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|Born||April 8, 1970|
|Alma mater||University of California, Berkeley|
|Occupation||Filmmaker, author, public speaker|
Tiffany Shlain (born April 8, 1970) is an American filmmaker, author, and public speaker. Described by the public radio program On Being as "an internet pioneer," Shlain is the founder of the Webby Awards and the co-founder of the International Academy of Digital Arts and Sciences.
Early life and education
Shlain was raised in Mill Valley, California, the daughter of Leonard Shlain, a surgeon, author, and inventor, and Carol Lewis Jaffe, a psychologist. In high school, intrigued by technology and communications, Shlain wrote a proposal called Uniting Nations in Telecommunications & Software (UNITAS), which envisioned students in enemy countries communicating over personal computers and via modems. From this proposal, she was invited to be a student ambassador through the People to People program, and traveled to the Soviet Union in 1988.
While a student at UC Berkeley, Shlain produced and directed Hunter & Pandora, an experimental film which won the university's Eisner Award, the highest award in art. In 1992, she earned a BA in Interdisciplinary Studies, and was selected as a valedictory speaker for her graduating class.
Shlain studied organizational change at the Harvard Business School Executive Education program and film production at New York University's Sight & Sound program. She was a 2006-2007 Henry Crown Fellow of the Aspen Institute.
In 1996, Shlain founded the Webby Awards, an annual event which the New York Times described as the "Oscars of the Web." In 1998, she co-founded The International Academy of Digital Arts & Sciences. The Webbys had hosts that included Alan Cumming, and appearances by Al Gore, Prince, and Thomas Friedman. Shlain appeared on Good Morning America as the program's on-air internet expert from 2000 – 2003.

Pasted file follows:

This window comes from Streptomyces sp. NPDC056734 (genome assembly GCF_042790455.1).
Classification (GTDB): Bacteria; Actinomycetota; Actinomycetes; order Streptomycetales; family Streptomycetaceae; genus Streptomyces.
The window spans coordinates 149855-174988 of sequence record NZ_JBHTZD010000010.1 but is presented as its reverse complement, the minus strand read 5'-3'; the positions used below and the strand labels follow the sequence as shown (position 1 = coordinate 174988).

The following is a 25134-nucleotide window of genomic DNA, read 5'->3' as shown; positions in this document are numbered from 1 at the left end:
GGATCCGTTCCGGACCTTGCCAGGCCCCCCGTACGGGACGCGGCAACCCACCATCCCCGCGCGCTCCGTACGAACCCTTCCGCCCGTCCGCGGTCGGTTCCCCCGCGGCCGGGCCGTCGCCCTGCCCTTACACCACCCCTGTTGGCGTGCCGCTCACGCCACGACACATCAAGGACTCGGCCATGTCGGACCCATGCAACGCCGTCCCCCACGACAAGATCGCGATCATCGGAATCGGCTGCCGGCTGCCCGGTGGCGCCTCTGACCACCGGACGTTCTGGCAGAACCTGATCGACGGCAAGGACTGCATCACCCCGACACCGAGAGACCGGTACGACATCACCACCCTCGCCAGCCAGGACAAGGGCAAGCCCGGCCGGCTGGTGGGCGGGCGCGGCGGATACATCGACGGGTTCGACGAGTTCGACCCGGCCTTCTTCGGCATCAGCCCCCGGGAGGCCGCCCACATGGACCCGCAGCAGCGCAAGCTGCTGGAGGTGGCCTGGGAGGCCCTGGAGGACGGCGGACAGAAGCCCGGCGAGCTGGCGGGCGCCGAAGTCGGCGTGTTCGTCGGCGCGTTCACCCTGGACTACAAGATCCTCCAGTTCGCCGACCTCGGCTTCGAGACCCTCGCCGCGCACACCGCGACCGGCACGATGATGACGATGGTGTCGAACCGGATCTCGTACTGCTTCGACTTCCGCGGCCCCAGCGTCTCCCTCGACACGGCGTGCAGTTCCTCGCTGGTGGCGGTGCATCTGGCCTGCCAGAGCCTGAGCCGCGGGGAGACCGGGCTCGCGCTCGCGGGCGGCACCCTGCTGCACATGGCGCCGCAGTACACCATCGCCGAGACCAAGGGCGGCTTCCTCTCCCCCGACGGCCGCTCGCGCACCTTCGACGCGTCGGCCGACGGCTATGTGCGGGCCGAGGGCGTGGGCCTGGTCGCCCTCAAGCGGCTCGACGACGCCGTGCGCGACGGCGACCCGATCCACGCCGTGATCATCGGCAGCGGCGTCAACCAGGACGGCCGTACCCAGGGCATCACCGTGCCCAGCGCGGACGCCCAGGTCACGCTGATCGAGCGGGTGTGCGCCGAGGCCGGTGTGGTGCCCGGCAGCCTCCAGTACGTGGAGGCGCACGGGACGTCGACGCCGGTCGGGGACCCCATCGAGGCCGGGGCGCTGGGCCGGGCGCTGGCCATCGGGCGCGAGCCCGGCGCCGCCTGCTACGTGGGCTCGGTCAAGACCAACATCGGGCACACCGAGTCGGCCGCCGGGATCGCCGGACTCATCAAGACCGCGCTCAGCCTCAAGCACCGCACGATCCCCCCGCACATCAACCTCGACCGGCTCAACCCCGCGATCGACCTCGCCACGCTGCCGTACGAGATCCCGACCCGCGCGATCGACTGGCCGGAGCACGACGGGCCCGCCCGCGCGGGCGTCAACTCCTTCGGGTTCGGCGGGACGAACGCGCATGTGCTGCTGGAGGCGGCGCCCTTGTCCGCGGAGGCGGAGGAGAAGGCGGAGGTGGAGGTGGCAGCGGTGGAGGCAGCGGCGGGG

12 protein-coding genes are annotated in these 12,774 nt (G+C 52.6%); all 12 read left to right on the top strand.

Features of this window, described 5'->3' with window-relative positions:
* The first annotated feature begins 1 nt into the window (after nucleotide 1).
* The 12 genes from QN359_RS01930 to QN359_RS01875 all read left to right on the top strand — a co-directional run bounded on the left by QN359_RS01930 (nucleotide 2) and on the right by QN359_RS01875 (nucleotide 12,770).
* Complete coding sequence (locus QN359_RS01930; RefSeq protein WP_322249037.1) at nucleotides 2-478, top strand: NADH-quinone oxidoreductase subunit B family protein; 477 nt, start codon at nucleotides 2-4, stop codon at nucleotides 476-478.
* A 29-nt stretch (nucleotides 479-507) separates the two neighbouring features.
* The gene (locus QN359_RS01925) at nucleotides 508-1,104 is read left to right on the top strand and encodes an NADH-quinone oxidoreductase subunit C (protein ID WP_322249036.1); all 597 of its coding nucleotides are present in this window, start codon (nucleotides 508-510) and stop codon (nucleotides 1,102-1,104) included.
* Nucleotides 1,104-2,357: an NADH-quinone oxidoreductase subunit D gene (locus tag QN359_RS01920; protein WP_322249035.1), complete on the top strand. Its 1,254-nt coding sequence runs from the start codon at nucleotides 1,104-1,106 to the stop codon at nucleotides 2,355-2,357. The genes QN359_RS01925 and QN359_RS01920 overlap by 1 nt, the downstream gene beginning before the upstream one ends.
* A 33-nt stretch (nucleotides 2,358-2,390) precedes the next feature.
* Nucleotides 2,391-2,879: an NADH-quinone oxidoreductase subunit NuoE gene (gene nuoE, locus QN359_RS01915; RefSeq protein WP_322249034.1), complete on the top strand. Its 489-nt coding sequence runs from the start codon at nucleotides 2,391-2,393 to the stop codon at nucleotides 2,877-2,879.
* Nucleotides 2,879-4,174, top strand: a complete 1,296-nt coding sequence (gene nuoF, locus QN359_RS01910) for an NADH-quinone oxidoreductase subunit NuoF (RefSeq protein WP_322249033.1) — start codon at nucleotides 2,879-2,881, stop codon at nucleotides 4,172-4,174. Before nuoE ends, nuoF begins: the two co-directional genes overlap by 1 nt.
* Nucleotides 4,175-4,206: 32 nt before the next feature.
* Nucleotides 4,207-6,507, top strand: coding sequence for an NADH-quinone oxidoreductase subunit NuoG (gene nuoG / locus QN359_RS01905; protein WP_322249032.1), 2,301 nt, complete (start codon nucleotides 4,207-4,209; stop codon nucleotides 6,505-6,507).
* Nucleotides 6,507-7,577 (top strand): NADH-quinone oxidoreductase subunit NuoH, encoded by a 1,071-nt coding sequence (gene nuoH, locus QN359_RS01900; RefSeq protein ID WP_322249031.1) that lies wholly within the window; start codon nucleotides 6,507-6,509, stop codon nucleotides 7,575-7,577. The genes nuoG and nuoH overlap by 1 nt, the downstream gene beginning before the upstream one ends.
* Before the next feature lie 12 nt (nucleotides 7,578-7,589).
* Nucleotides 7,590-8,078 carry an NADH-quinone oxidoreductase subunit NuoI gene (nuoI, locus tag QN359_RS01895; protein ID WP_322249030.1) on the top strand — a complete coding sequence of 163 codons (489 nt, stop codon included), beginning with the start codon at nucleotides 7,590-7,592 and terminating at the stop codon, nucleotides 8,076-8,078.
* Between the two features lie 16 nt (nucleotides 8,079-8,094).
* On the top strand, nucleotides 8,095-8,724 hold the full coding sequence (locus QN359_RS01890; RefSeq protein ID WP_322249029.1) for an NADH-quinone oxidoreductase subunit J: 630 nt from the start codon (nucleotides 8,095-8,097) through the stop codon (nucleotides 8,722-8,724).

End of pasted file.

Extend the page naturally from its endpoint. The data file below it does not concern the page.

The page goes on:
In 2002, Shlain directed, produced and co-wrote Life, Liberty, and the Pursuit of Happiness, a documentary about reproductive rights in America. The film premiered at the 2003 Sundance Film Festival and was used nationally by Planned Parenthood to mark the 30-year anniversary of Roe v. Wade.
In 2005, Shlain decided to pursue filmmaking full-time; she subsequently sold the Webby Awards and founded the San Francisco film studio, the Moxie Institute. Shlain's next documentary, The Tribe, co-written with her husband, Ken Goldberg, explored American Jewish identity through the history of the Barbie doll. The Tribe, which also premiered at the Sundance Film Festival, was the first documentary short to become #1 on iTunes.
In 2011, her first feature documentary, Connected: An Autoblogography About Love, Death & Technology, premiered at the Sundance Film Festival. Examining personal connections in relation to global conditions - and the potential of what can happen with so many people online — the film ran in theaters and on television, and was subsequently released on digital platforms. The winner of a Tribeca Film Festival's Disruptive Innovation Award, Connected was selected by the United States Department of State and the University of Southern California for the 2012 American Filmmaker Showcase. In 2013, the Margaret Herrick Library at the Academy of Motion Picture Arts and Sciences acquired the film's script for their permanent collection.
In 2011, she introduced the concept of "Cloud Filmmaking" with a series of shorts produced through cloud-based collaborative filmmaking. The first film in the series, A Declaration of Interdependence, was released Sept 2011; the second film, Engage, debuted in early 2012. Later that same year, both a 10-minute film and a best-selling TED Book, called Brain Power: From Neurons to Networks were released. Exploring new research on how to best grow children's brains and the global brain of the internet, Brain Power premiered in November 2012 at The California Academy of Sciences. It was selected by the US State Department as a part of the 2013 American Film Showcase and was screened at embassies in the Middle East in November 2013. Shlain discussed cloud filmmaking as the keynote speaker at the Tribeca Film Festival's 2013 Interactive Day where she delivered her "Cloud Filmmaking Manifesto."
In 2013, Shlain co-founded the nonprofit Let it Ripple: Mobile Films for Global Change, and continued making cloud films. The next film in the series was The Science of Character. To premiere the film, Shlain and her co-workers founded Character Day, where schools and organizations around the world would all premiere the film and discuss ideas around character development on the same day in a simultaneous online video conversation. There were over 1500 events in 31 countries. For the second annual Character Day, they premiered The Adaptable Mind, which explores skills needed in the 21st century, and The Making of a Mensch, about the science of character through the Jewish teachings of Mussar, interpreted through a modern-day lens. This fifth annual Character Day included over 200,000 groups in 125 countries and all 50 states, drawing over 4 million participants.